Are You More Prone to Yoga Injuries In a Home Practice?

Brooke Blocker
Are You More Prone to Yoga Injuries In a Home Practice?

The likelihood that you practice yoga at home is pretty high. And the likelihood of a yoga-related injury is pretty low. However, accidents do happen and in order to prevent injuries, it’s important to understand how and where they happen. Below we dissect why a home yoga practice may make you slightly more susceptible to injury.

The Data

After hearing from over ten thousand people in a recent DOYOUYOGA survey, we found that 85% of yogis have a home practice. Four out of five of those home-practicing yogis use streaming services, TV, or the internet.

While that’s very convenient and less-costly (the top two reasons that people practice yoga at home), using virtual mechanisms to practice may overlook key components of yoga, which put your body at risk. Is the tradeoff for privacy, convenience, and low-cost worth the risk of potential injury?

The good news is that an astonishing 80% of yogis (from our sample) have never experienced an injury from yoga. But this number also tell us that injury does happen, even if seldom. Most people that reported a yoga-related injury experienced a shoulder injury. This isn’t surprising given that the shoulder is the most mobile and least stable joint in the body, making it quite susceptible to injury.

And it so happens that our shoulders are heavily utilized in yoga—can you imagine doing a Sun Salutation without your shoulders?

Compromised Alignment

There are several reasons a home practice could lead to a higher propensity for injury. First, ensuring proper body alignment helps prevent injury, but it can be difficult to correct your own posture. By default, most yoga instructors agree that practicing at home takes out the individualized instructions that are supplied to the student in a studio or in-person setting.

With an instructor unable to see the student via virtual practice, the student inherently misses out on specific alignment cues making poses less safe.

Use Your Resources

Additionally, proneness to injury can be related back to many factors such as existing health condition and the yogi’s approach to yoga. Despite where you practice yoga, everyone has their own history that contributes to vulnerability to injury.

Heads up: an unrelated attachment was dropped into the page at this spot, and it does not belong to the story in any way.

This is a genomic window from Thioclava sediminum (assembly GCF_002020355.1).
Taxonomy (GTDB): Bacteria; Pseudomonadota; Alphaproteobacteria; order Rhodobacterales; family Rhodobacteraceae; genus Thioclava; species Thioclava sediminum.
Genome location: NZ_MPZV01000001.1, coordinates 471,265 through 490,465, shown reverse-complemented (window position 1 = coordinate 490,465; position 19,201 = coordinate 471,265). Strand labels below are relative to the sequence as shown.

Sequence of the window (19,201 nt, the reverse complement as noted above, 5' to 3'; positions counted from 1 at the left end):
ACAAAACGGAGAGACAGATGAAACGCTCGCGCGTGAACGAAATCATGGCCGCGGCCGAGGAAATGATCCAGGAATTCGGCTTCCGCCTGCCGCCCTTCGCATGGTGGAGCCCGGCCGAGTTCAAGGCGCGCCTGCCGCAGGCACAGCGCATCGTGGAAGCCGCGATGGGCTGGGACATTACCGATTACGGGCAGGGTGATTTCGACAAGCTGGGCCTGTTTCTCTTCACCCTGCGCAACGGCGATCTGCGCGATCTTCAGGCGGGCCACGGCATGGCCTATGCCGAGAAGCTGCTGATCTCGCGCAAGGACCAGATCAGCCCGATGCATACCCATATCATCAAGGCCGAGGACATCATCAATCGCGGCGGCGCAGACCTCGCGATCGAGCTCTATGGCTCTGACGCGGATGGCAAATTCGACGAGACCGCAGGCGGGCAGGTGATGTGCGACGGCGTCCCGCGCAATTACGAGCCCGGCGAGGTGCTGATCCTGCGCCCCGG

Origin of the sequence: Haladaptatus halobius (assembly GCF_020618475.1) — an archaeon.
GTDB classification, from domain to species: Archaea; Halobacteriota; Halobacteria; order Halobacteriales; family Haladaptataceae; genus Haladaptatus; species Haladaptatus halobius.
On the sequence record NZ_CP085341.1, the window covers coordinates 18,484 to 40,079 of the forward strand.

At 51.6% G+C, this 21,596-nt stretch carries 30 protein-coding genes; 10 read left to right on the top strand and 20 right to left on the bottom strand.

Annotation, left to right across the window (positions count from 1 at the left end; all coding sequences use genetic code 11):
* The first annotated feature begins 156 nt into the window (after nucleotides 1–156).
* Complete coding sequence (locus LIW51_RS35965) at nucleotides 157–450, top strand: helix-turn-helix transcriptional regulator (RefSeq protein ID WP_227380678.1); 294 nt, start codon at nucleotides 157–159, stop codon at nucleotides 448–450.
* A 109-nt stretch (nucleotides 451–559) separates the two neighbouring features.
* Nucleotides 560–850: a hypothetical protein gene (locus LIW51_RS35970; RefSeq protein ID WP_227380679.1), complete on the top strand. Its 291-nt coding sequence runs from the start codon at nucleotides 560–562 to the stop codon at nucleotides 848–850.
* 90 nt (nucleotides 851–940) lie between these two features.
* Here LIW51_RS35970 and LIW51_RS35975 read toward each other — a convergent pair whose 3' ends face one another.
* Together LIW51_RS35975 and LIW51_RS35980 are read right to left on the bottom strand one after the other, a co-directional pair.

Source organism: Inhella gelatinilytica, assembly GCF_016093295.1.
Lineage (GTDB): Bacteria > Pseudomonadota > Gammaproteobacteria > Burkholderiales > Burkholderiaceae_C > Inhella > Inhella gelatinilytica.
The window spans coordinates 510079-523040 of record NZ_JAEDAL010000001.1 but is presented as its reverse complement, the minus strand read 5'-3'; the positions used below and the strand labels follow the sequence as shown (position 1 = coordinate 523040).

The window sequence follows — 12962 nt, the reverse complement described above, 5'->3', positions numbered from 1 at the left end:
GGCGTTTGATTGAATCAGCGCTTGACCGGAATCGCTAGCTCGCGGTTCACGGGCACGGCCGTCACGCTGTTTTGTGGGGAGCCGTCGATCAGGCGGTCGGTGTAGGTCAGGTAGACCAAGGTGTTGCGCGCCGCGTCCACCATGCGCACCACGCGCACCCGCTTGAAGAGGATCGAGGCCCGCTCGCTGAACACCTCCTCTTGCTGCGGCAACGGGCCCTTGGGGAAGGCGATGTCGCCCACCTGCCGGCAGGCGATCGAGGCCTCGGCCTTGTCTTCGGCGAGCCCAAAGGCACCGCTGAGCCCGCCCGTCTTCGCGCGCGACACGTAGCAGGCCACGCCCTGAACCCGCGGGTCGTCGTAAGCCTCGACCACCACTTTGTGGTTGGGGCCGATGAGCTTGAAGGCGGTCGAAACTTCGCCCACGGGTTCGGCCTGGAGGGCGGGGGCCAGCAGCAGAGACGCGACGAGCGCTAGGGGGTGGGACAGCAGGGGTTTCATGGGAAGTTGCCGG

Having a present and certified instructor that can assess your physical background before practice will help prevent recurring injuries from flaring up. In addition, the lack of personalized guidance in virtual classes eliminates the chance for specifically recommended props and modifications that may be supportive for certain conditions.

Understand and Honor Limits

Another area where a live instructor can help prevent injury is with your approach to the practice. In yoga, we strive for a balance between effort and ease. Yet sometimes we teeter beyond those limits and push ourselves over the edge of possibility.

An in-person yoga instructor can oftentimes recognize if you’re stretching too far or attempting that arm balance you weren’t quite ready for and coax us back a bit. This can prevent tweaking a muscle or joint which in turn could set practice back farther and impose an impatient wait to return to the mat.

Yoga injuries can happen to anyone at any place, but the benefits of yoga far outnumber the potential risks. A home yoga practice can be delightful but without the proper foundation, attention, attitude, or approach, it could prove to be less safe.

Just remember that yoga is not about the pose. Poses can be alluring and make the ego in all of us want to jump into the picturesque stance. Instead, focus on the uniquely satisfying process, requiring us to work diligently towards something...and often offering and teaching something internally along the way. Practice safely, go at your own pace, and be mindful of your body.

Image credit: Yogo Girls